2017 Fraser fir (Abies fraseri) is economically important as a Christmas tree in the United States, but trees often produce cones at a young age when grown in plantations in the Midwest. Early cone production is undesirable and decreases the economic value of the tree. High temperatures and drought are associated with increased reproductive output in conifers. Therefore, we investigated the effects of irrigation and mulch on cone production in two Fraser fir plantations in Michigan. At one site, we applied mulch to one tree in each row, with paired controls. In 2013, irrigation increased soil moisture by 47% under drought conditions, compared to non-irrigated control plots. However, irrigation had no effect on cone production in any year. Mulch reduced average maximum daily soil temperatures 7.4°C in 2013 and 4.8°C in 2014. Mulch reduced cone production in 2014 by 51%, but had no effect the following year, after a cooler summer. Our findings suggest that soil temperature, rather than soil moisture, regulates cone formation in Fraser fir, but treatments that reduce soil temperatures may only be effective in warmer locations or years.

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Regulation and Management of Cone Induction in Temperate Conifers Forest Science

Brent A Crain, Bert M Cregg

2017 Forest tree improvement programs provide the basis for most of our knowledge of cone induction in conifers. Since World War II, forest geneticists and tree breeders have largely selected for traits that improve productivity, and improved seed is now commonly produced in seed orchards. However, seed production in many conifers varies widely from year to year, regulated in part by environmental conditions. Therefore, much of the research in conifer reproduction has focused on enhancement of cone development during summers when weather conditions are unfavorable to reproductive bud initiation. In this review, we synthesize current knowledge about the manipulation of cone production in temperate conifers. We provide an overview of conifer reproductive biology, describe the progression from reproductive incompetence to reproductive maturity, and discuss both endogenous (e.g., genetic, epigenetic, hormonal) and exogenous (e.g., temperature, moisture, tree size) regulation of reproductive development. Finally, we summarize the most common approaches to cone enhancement in seed orchards, provide direction for future research, and suggest possible mechanisms that might govern reproductive development, such as the GA-DELLA and miR156/SPL modules.

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Gibberellic acid inhibitors control height growth and cone production in Abies fraseri Scandinavian journal of forest research

Brent A Crain, Bert M Cregg

2017 Precocious cone production in Fraser fir (Abies fraseri) results in substantial economic losses for Christmas tree growers in the United States. Cone removal often represents the second highest labor expense, after shearing. Gibberellins (GAs) regulate both reproductive development and shoot elongation, and are used to enhance cone production in conifer seed orchards. We identified plant growth regulators (PGRs) that inhibit GA biosynthesis – paclobutrazol, applied by foliar spray (PBZ-foliar) or soil injection (PBZ-soil), and chlormequat. We evaluated the effects of PGR treatments on cone production and vegetative growth in three tree size classes (small, medium, and large) at four locations over a three-year period. PGRs were applied in spring 2013, but did not affect growth until 2014, nor did they affect cone production until 2015. In 2014, PBZ reduced leader length by 21–29% across size classes and sites, while also increasing bud density by 11–20%. In 2015, PBZ-soil reduced average cone density (cones/tree) in small, medium, and large trees by 33%, 54%, and 40%, respectively. PBZ-soil also reduced leader length by 20–29% and increased bud density by 16–25%, making it the most effective PGR at controlling height growth and cone production in Fraser fir.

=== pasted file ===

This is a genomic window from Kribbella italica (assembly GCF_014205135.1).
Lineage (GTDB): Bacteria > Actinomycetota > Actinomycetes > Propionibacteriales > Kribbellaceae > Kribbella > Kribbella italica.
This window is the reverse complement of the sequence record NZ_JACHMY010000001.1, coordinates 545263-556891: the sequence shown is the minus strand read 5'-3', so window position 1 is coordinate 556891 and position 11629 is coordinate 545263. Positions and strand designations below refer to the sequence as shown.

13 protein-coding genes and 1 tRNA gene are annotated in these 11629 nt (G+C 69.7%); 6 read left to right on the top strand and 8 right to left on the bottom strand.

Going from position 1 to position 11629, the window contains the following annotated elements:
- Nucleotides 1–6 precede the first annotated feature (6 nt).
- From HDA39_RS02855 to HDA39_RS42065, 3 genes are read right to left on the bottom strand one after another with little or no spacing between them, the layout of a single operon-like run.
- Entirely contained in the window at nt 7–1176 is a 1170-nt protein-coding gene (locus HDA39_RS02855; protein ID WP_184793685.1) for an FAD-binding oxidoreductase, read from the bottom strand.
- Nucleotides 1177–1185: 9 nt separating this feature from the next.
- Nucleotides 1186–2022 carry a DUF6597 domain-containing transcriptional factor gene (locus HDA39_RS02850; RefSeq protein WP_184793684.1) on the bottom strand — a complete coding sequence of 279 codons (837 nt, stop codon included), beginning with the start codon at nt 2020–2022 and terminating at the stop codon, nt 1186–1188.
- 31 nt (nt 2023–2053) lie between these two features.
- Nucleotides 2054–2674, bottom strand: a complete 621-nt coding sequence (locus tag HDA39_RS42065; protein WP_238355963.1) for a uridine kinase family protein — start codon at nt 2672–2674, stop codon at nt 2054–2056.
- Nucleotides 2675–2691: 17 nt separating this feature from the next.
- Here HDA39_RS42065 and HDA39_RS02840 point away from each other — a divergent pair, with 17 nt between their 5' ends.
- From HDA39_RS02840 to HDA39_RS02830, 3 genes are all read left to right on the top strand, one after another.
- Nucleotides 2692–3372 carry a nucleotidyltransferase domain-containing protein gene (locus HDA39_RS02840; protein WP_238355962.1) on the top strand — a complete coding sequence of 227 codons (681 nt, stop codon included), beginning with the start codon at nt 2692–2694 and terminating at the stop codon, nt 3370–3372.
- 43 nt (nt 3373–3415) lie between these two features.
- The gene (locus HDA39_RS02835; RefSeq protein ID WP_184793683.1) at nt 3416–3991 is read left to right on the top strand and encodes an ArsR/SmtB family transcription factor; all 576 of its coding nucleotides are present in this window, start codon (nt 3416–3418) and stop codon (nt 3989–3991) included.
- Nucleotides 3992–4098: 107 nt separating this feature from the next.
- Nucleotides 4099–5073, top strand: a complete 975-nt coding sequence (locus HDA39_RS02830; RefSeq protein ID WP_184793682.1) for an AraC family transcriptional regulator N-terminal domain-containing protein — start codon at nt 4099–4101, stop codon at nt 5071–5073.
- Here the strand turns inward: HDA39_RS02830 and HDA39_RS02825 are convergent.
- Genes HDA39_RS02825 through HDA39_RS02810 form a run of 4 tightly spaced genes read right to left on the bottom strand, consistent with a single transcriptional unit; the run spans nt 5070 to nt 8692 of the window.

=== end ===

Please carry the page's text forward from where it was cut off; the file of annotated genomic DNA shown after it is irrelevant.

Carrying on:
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Comparison of drill-and needle-based tree injection technologies in healing of trunk injection ports on apple trees Urban Forestry & Urban Greening

Srđan G Aćimović, Bert M Cregg, George W Sundin, John C Wise

2016 Excessive tree wounding is a common concern regarding the use of trunk injection technology for tree protection purposes in landscapes and urban greening. We investigated the rate of healing of injection ports (points) in apple trees by monitoring parameters such as port diameters, the size of bark cracking, and port depths. We compared drilled injection ports from 4.4 and 9.5 mm drill bits, with latter being sealed with plastic-silicone plug (Arborplug®) or not, and the lenticular port from a double-edged blade. Depending on port size and type, port closure ranged from one to more than two years. Bark cracking around injection ports was more pronounced longitudinally. On the sealed 9.5 mm port, bark cracking was largely similar to all drilled ports. The depth of port wounds decreased faster on the port from the 4.4 mm drill bit and on lenticular injection port versus the unsealed port from the 9.5 mm drill bit. Plastic-silicone plugs, which simulate removed bark, slowed the healing of 9.5 mm drill port with callus and increased the port depths over time due to callus formation over the top of the plug. From fastest-healing to slowest-healing, on average the injection ports were: lenticular port from blade (70.8%), the unsealed 9.5 mm drill port (44.4%), 4.4 mm drill port (43.9%), and 9.5 mm drill port sealed with plastic-silicone plug (20.4%).